GeForce GTX 280... what for us, programmers? :)

This is it, GeForce GTX 280 announced, reviews read, well the real excitement is: “what could we do and how?” :slight_smile: I want OpenGL extensions! nVidia is always fast for this so I guest it will come soon…

if any!

I mean, it seems that the only new feature is double precision floating numbers… Not really exiting for real-time but I’m sure it could be useful for some persons… for scientists… for CUDA.

Moreover it doesn’t seem that double precision images is possible… so no render to double precision framebuffer. It seems that the stream-out could be the only way for double precision result. I guest double precision buffer could be available.

I hope they will be more, let’s see, but if anyone have an extension log from a GeForce GTX 280… please share it on this post ^_^.

That is undoubtedly the best part of extensions, getting a new card (and sometimes just a new driver), and watching that extension list roll for the first time.

I thought the GTX 280 didn’t support anything new over the G80 core? :eek:

EDIT: Ohh nice, doubles… does this mean we’ll see 64-bit integer textures too??? :smiley:

Great! Now, if they were actually able to implement 32 Bit float textures that don’t kill your performance, i might see a point in adding 64 Bit support.

Oh and another thing: Render-to-texture that INCLUDES early-z and early-stencil tests in non-trivial use-cases. Now THAT would make their hardware somewhat useful.

The whole GXT 280 thing reminds me of 3dfx: “hey, we don’t need to improve our chips, lets just put MORE of them on one board!”

I doubt that new chip is anything good. It’s just brute-force. And that never worked in this kind of industry.


Is it possible to do ANYTHING out of the ordinary that doesn’t kill the optimizations such as early-z/etc.? :slight_smile: I hate having to design around that. Too much to remember. :frowning:

Technically speaking i suspect that the GXT 280 does not only have a new naming system and double precision floating numbers, it might have gotten rid of the last fixed function hardware, and now does graphics in “software”, that might be why there is little mention of new extensions.
Any nvidian can correct me if im way out of line here, but if that is true it means that as fast as they can create new standards for new extensions they can implement it with the only restriction being total system processing power.

“it might have gotten rid of the last fixed function hardware”

Do you mean blending operations and maybe filtering? Because that the only parts I can see that would be programmable. I guest that on Radeon HD cards the blending is already programmable… by them hardware ready, extension isn’t.

Maybe the input assembler would become programmable (with DX11) for tessellation unit purpose but I don’t think that most of the ROPs would ever be (except blending.)

I’ve just read in an article of an german gamer magazine ( that the gtx 280 partly supports directx 10.1. So there should be some new features, but I couldn’t find any more detailed information on that yet.

I think that G80 also support partly DX10.1 because I think that GL_EXT_draw_buffers2 is a feature of DX10.1 and supported by G80 already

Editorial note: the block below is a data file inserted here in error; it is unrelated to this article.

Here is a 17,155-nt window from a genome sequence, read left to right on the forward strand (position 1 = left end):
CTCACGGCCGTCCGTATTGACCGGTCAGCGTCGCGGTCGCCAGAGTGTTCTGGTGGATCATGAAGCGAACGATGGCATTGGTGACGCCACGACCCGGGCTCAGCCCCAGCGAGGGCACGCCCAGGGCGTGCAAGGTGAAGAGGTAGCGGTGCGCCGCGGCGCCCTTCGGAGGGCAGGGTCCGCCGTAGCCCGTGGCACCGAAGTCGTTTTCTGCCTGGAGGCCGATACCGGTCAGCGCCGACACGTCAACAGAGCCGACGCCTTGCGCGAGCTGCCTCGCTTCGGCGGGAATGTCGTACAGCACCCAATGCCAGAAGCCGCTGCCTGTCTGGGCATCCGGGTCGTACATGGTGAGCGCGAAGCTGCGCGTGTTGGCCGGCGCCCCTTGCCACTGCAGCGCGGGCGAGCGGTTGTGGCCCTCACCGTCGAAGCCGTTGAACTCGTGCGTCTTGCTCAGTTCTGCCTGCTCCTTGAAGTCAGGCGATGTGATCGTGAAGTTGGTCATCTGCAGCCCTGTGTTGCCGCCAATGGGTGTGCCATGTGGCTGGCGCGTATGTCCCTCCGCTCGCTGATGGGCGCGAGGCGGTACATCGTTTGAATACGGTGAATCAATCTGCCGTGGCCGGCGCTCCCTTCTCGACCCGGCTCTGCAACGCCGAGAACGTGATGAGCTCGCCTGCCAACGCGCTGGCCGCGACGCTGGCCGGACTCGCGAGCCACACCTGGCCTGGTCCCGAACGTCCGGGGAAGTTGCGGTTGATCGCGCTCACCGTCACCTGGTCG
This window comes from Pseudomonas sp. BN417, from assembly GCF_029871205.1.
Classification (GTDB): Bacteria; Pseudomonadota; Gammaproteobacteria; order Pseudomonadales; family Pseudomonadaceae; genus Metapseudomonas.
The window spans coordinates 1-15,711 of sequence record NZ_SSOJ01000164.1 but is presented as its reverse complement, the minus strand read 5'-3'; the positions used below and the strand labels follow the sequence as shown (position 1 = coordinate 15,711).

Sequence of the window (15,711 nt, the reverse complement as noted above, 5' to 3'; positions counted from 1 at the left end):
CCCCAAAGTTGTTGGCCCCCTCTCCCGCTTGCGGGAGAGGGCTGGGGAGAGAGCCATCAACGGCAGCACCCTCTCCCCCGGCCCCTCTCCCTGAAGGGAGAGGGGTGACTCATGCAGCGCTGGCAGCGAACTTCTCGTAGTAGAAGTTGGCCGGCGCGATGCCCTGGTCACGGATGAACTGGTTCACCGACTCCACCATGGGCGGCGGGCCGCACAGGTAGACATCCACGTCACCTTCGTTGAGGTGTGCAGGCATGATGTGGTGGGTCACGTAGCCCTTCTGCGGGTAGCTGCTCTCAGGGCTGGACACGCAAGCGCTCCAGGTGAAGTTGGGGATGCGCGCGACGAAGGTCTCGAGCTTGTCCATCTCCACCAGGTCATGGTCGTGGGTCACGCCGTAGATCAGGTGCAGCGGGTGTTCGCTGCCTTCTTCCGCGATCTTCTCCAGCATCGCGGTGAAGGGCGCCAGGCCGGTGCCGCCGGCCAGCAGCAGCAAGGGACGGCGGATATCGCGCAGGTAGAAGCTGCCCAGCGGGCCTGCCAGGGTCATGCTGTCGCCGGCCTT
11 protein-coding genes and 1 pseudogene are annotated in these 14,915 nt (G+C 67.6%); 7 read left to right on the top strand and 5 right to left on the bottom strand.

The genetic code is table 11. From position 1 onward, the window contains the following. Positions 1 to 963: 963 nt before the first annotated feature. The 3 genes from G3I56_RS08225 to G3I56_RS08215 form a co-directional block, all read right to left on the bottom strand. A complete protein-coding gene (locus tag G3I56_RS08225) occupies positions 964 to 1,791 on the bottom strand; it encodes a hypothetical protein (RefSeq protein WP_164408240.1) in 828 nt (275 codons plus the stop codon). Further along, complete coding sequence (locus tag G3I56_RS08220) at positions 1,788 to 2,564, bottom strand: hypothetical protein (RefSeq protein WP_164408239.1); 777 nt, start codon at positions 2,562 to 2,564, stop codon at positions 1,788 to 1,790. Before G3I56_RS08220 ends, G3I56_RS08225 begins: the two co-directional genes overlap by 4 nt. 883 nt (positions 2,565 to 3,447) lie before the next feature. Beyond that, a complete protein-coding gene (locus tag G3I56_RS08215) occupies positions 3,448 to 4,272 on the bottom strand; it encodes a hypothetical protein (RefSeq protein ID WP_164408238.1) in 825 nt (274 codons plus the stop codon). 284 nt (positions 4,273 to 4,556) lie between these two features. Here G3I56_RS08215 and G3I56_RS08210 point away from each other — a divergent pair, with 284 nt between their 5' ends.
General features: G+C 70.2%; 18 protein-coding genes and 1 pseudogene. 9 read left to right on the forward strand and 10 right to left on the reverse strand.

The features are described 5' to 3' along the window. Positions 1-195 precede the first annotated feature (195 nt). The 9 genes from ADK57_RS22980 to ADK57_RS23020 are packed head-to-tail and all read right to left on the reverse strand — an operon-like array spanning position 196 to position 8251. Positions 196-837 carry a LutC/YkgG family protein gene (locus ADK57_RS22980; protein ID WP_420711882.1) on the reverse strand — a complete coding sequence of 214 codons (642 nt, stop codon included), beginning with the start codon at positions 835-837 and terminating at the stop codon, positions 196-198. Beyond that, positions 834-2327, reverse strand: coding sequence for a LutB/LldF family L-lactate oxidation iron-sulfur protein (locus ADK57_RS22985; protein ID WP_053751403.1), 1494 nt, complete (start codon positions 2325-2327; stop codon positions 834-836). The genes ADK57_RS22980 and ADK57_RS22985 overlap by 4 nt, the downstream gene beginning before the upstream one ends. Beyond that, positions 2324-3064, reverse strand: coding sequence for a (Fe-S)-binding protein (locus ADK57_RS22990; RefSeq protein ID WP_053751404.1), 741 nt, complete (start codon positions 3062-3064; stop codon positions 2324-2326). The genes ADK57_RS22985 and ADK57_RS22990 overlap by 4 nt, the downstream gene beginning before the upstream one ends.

Actually, it doesn’t. From the spec:

While this extension does provide separate blend enables, it does not
provide separate blend functions or blend equations per color output.

I believe DX10.1 allows separate blend functions/equations per output. :slight_smile:

By output does it mean component? I.e. red, green and blue. Basically an independent alpha channel per color component, instead of a single one for them all. And if so, does it actually work in textures? By that I mean if the separate alphas can be specified in the texels, that is, working from textures, not on them.

Yeah, I’m curious now :slight_smile: That functionality can be used for some interesting effects (through not very common ones).

Well yes, but other little things as well like the rasterizer or texture fetch, it’s not just the programmable things (or possibly future programmable), it’s all things, the G80 line really removed most of it but i do think this new hardware is just a central processing unit, a load of subprocessors and a fancy memory interface, if they wanted to they could run linux on it.
And a design like that has few limitations (of what you can do, speed in a whole other matter).

I’m fairly certain that it means per-MRT-output, not per-component. :slight_smile:

Ow, I really wanted that one :frowning: It shouldn’t be hard to design through, it would be a matter of repeating some circuitery… No idea how would that impact in costs through. Shouldn’t be much >_> but who knows, specially with shaders in the way.

This is why we need to be given the current framebuffer color as an input into the fragment shader :slight_smile: or, well, maybe a blend shader stage. The possibilities would be endless… not to mention glBlend* would be deprecated. :smiley: (Of course, one could ping-pong between FBOs, but that’s icky :X)

Yes, but how would that work with multiple samples? a fragment is not a pixel…

A blend Shader would be a good idea IMHO though… the GPU could load in the framebuffer pixels in advance and hide the latency completely… it wouldn’t need to be slow and would be really useful for stuff like post processing effects (and maybe deferred rendering?)